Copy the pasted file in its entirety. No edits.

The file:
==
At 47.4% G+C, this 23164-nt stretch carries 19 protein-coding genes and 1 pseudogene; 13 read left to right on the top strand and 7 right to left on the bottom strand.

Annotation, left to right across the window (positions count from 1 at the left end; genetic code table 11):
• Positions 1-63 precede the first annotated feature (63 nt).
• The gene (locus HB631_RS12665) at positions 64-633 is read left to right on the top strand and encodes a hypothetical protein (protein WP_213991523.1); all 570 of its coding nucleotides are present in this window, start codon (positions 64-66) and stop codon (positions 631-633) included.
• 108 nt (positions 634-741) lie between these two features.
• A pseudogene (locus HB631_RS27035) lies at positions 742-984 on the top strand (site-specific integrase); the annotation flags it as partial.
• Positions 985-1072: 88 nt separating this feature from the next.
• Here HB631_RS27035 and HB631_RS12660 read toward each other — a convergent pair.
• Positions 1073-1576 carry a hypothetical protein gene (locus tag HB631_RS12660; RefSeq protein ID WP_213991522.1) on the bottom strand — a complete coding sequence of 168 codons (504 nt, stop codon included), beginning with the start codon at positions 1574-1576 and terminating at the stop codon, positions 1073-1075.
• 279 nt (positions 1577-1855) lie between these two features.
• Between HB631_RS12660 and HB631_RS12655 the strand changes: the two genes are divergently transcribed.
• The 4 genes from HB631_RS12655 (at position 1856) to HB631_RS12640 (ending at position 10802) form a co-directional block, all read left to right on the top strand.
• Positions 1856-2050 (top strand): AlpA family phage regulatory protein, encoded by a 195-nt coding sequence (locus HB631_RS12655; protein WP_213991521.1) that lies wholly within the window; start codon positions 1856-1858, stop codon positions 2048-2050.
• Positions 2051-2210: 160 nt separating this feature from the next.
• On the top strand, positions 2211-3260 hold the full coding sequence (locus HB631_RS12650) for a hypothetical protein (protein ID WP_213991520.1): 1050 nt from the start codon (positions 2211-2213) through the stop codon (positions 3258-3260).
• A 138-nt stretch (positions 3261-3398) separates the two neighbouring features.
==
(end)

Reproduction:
At 47.4% G+C, this 23164-nt stretch carries 19 protein-coding genes and 1 pseudogene; 13 read left to right on the top strand and 7 right to left on the bottom strand.

Annotation, left to right across the window (positions count from 1 at the left end; genetic code table 11):
• Positions 1-63 precede the first annotated feature (63 nt).
• The gene (locus HB631_RS12665) at positions 64-633 is read left to right on the top strand and encodes a hypothetical protein (protein WP_213991523.1); all 570 of its coding nucleotides are present in this window, start codon (positions 64-66) and stop codon (positions 631-633) included.
• 108 nt (positions 634-741) lie between these two features.
• A pseudogene (locus HB631_RS27035) lies at positions 742-984 on the top strand (site-specific integrase); the annotation flags it as partial.
• Positions 985-1072: 88 nt separating this feature from the next.
• Here HB631_RS27035 and HB631_RS12660 read toward each other — a convergent pair.
• Positions 1073-1576 carry a hypothetical protein gene (locus tag HB631_RS12660; RefSeq protein ID WP_213991522.1) on the bottom strand — a complete coding sequence of 168 codons (504 nt, stop codon included), beginning with the start codon at positions 1574-1576 and terminating at the stop codon, positions 1073-1075.
• 279 nt (positions 1577-1855) lie between these two features.
• Between HB631_RS12660 and HB631_RS12655 the strand changes: the two genes are divergently transcribed.
• The 4 genes from HB631_RS12655 (at position 1856) to HB631_RS12640 (ending at position 10802) form a co-directional block, all read left to right on the top strand.
• Positions 1856-2050 (top strand): AlpA family phage regulatory protein, encoded by a 195-nt coding sequence (locus HB631_RS12655; protein WP_213991521.1) that lies wholly within the window; start codon positions 1856-1858, stop codon positions 2048-2050.
• Positions 2051-2210: 160 nt separating this feature from the next.
• On the top strand, positions 2211-3260 hold the full coding sequence (locus HB631_RS12650) for a hypothetical protein (protein ID WP_213991520.1): 1050 nt from the start codon (positions 2211-2213) through the stop codon (positions 3258-3260).
• A 138-nt stretch (positions 3261-3398) separates the two neighbouring features.